The ever-snarky Andrew Orlowski points out in the Register that Microsoft is shipping an anti-spyware tool (they bought, not developed) based on the abandoned, unsupported and generally disrespected Visual Basic 6.0. Perhaps they should consider rewriting it in Visual FoxPro…
Tag Archives | FoxPro
Andy Kramek posts a follow-up to his well-received essay: “Well, my little article on “Whither .NET” certainly prompted a variety of responses! I suppose it was to be expected that most of my regular readers are fellow FoxPro travelers and are probably pre-disposed to agree with my point of view. However what I found revealing was the comments from some people who obviously read something into my article that simply was not there.”
In the original post, I showed a simple Visual FoxPro program to generate a week’s worth of activity history from Visual SourceSafe. Andrew MacNeill observed that it would not work for him, as he was supporting more than one database. Here’s one solution: change the original program from shelling out with a single command. Instead, generate a batch file, and then execute it. Here’s a sample:
SET TEXTMERGE TO VSSHIST.BAT SET TEXTMERGE ON NOSHOW \ SET SSDIR=C:\MY DOCUMENTS\SOURCESAFE \ SET VSSEXEDIR=C:\PROGRAM FILES\VSS\WIN32 \ %VSSEXEDIR%\ss history $/ -R -vd <<DTOC(DATE())>>~<<DTOC(DATE()-7)>> -B -O@History.txt SET TEXTMERGE OFF SET TEXTMERGE TO !VSSHIST.BAT SET SSDIR= SET VSSExeDir=
[UPDATED]: My blogging software made mincemeat out of the slashes, greater-than and less-than signs. Copy with care, and proof your result.
The SSDIR environment variable is recognized the the SS.EXE SourceSafe command-line executable: if set, it points to the SRCSAFE.INI file and the location of the data files SourceSafe is to operate on. The second environment variable, VSSExeDir is one I use to simplify the batch file, but putting the absolute path to the SourceSafe executables in one place, you can refer to it within the file, and only need to change it in one place should you change paths. Think #DEFINE in other languages.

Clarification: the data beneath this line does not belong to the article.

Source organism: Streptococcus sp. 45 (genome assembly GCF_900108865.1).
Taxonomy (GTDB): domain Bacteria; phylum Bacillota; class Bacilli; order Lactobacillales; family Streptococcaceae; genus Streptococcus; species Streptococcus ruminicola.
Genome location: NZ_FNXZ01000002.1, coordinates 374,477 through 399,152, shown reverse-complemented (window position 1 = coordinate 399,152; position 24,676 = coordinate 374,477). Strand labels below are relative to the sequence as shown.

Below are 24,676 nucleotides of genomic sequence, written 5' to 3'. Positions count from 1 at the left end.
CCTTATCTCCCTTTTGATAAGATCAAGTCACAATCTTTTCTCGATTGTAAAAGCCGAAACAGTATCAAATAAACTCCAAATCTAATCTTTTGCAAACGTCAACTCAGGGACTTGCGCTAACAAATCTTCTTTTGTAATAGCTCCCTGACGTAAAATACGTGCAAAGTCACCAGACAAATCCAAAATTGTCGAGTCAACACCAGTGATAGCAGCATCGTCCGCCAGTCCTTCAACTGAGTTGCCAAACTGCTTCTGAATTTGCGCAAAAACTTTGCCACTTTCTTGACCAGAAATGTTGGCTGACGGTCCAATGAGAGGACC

Building on the work covered in Essential SourceSafe, here’s some code that will generate two text files of the activity that your SourceSafe database has recorded in the past week. This can be a handy way to keep track with what’s going on in a busy project.
(Changing the text output into an RSS feed is an exercise left to the reader. Cool idea, eh?)
I used Visual FoxPro to generate the commands for SourceSafe, as I couldn’t figure out a way to generate a date less seven days in a DOS command shell. In my next post, you’ll see a slick way to generate the current date, but that didn’t help me here.
Save this program into a Visual FoxPro project, and optionally add a CONFIG.FPW with RESOURCE=OFF, SCREEN=OFF and build it into an EXE. Place the WeekHist.exe in the root of your SourceSafe install (or change the paths in the code below to match) and you can run the exe manually or set the .exe to run on a weekly scheduler using the OS’ scheduler tools.
*============================================================================== * Program.............: WEEKHIST.PRG * Purpose.............: Generate a weekly history file from SourceSafe * Author..............: Ted Roche * Copyright...........: 2000-2005 by Ted Roche, licensed under the Creative * ....................: Commons Attribution Share-Alike License, * ....................: http://creativecommons.org/licenses/by-sa/1.0/ * ....................: Please fix and pass along - Ted * Last revision.......: 2005-June-30 * Parameters..........: None * Returns.............: Nothing, outputs History.txt, .lst or .err * Environment in......: Must run in root of VSS install, ASSuMEs that the * ....................: data directory and win32 directories are below * Environment out.....: History.txt is brief, History.Lst is verbose *============================================================================== * Format is: * win32\ss history $/ -R -vd07/02/05~06/26/05 -O@History.lst * Try...Catch would be nice, but this supports any VFP runtimes #DEFINE CRLF CHR(13)+CHR(10) ON ERROR do errhand with ERROR(), MESSAGE(), MESSAGE(1), LINENO() lcCommand = "win32\ss history $/ -R -vd" + ; DTOC(DATE()) + "~" + ; DTOC(DATE()-7) + ; " -B -O@History.txt" RUN &lcCommand lcCommand = "win32\ss history $/ -R -vd" + ; DTOC(DATE()) + "~" + ; DTOC(DATE()-7) + ; " -O@History.lst" RUN &lcCommand RETURN PROCEDURE errhand(tnError, tcMessage, tcMessage1, tnLineno) STRTOFILE(TTOC(DATETIME()) + " Error " + TRANSFORM(tnError) + CRLF + ; " Message " + tcMessage + CRLF + ; " Message1 " + tcMessage1 + CRLF + ; " Line " + TRANSFORM(tnLineNo)+ CRLF , "History.err", .t.) ENDPROC && errhand